By LARRY BURRISS
There's a saying we've heard quite a bit, "What goes around comes around," and it's related to another cliché, "There is nothing new under the sun."
How many of you remember your first contact with computers in the late 1960s and early 1970s? You didn't have direct access to what was then called the "mainframe." Instead, you took a card deck with all of your data to the computer center, gave it to a technician, and he, it was always "he," would take it to a back room. In a few hours you would return to the computer center and pick up your output.
But, if you had made a mistake, you had to redo the offending cards, take the entire deck back to the computer center, and start the process all over again.
A few years later we progressed to what were called "dumb terminals," but we still had to access the mainframe, because that was where all of the software was. Even when we got our own personal computers, most of the programs we used were located somewhere else.
Then, with cries of joy and tears of relief, we installed all of those programs on our own computers, and unhitched ourselves from the tyranny of acolytes who still hid in basement rooms tending the all-powerful mainframe.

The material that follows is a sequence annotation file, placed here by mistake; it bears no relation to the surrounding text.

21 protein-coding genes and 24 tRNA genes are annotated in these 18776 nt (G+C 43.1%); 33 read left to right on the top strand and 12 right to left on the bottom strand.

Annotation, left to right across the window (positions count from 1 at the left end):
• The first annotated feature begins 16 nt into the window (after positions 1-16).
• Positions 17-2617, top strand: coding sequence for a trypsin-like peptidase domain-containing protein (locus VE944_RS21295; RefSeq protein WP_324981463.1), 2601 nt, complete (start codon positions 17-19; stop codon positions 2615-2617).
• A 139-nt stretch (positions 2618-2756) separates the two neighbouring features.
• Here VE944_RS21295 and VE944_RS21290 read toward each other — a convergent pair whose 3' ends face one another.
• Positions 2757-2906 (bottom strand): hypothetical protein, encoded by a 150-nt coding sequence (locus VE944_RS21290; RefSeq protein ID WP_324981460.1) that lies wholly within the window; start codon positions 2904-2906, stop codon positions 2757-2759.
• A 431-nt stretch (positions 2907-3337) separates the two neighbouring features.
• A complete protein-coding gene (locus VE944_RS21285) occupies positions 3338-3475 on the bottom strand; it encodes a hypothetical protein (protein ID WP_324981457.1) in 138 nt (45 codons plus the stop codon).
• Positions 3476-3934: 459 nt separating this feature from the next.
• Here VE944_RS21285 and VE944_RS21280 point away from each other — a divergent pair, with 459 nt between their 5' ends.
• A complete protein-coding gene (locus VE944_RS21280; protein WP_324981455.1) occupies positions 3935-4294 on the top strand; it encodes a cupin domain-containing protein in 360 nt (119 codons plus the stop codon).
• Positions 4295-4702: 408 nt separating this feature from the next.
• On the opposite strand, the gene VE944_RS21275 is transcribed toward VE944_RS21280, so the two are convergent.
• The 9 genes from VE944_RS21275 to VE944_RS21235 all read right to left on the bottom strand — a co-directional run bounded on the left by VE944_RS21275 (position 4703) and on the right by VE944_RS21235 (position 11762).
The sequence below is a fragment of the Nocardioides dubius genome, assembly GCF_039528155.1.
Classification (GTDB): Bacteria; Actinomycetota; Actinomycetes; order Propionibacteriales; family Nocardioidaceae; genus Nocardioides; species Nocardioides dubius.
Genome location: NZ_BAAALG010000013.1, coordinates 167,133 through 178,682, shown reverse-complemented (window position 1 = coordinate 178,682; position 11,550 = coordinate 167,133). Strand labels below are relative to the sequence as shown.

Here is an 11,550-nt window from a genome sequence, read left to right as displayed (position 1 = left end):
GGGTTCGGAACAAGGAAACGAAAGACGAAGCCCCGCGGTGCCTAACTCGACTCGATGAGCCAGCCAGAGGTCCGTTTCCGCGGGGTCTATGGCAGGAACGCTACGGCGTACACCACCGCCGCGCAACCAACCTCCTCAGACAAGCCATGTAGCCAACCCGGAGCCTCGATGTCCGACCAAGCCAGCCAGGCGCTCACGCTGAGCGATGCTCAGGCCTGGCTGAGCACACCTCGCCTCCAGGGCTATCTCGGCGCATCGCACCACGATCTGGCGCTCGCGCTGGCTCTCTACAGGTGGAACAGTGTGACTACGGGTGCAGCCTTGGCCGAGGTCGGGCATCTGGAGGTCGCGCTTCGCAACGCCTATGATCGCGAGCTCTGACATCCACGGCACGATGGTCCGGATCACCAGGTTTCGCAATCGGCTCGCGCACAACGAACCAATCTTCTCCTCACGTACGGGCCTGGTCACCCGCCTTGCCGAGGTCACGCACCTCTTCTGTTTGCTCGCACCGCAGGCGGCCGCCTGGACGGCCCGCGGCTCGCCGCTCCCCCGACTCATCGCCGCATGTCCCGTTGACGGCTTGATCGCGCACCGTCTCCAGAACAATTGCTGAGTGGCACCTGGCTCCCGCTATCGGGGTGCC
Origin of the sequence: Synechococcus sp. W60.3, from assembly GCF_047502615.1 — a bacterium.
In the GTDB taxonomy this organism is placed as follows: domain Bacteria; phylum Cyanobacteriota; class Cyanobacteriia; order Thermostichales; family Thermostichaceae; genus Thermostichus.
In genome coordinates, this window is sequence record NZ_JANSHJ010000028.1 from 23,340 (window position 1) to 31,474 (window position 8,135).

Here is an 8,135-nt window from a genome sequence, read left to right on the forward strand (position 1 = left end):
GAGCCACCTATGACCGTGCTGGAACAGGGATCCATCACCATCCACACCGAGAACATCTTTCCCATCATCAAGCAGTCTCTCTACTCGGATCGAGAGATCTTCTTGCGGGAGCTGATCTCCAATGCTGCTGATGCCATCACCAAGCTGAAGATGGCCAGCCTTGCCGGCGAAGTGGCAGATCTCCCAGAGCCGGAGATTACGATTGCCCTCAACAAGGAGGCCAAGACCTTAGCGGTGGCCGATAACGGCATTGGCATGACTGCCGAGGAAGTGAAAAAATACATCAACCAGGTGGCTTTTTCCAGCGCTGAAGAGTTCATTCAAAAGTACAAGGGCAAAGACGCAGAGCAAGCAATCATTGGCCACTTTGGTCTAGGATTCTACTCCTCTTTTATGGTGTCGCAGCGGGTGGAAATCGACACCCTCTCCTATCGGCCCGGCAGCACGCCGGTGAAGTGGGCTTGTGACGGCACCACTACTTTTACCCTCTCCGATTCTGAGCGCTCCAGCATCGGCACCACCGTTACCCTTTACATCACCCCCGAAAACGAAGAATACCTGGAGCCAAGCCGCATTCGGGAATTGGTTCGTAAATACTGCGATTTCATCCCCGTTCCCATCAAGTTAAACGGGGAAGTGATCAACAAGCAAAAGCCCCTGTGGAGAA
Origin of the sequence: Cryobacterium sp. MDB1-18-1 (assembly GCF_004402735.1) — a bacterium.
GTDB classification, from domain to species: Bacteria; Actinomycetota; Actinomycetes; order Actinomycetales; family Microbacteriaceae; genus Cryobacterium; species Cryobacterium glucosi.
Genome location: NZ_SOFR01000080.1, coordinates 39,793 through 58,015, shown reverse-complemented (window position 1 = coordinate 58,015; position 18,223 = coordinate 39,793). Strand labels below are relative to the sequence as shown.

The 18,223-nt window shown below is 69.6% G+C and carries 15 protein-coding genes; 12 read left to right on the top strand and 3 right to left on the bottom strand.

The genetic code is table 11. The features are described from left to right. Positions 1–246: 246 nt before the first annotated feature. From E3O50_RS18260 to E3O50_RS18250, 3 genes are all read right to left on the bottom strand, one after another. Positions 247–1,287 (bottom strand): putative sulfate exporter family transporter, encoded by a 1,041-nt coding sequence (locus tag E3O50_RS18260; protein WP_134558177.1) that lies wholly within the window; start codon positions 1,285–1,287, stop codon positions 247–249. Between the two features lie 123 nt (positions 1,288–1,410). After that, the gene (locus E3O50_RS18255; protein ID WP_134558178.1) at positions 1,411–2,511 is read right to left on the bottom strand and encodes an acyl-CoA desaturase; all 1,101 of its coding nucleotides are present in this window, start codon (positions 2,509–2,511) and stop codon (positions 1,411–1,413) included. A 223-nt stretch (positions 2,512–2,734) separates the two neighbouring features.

But now look at what so many people are doing. They are going to the so-called "cloud," which has all of the software they need, plus, and here is the scary part, all of their own data and information.
So let me see if I understand this: all of our programs and all of our data are supposed to be on a corporate computer somewhere, totally out of our control. But isn't that what we used to call the "mainframe," and isn't that what we spent so much time and effort to free ourselves from?
Now, maybe I'm missing something here, and I certainly don't want to seem like a Luddite, but this sure looks like a giant step backwards.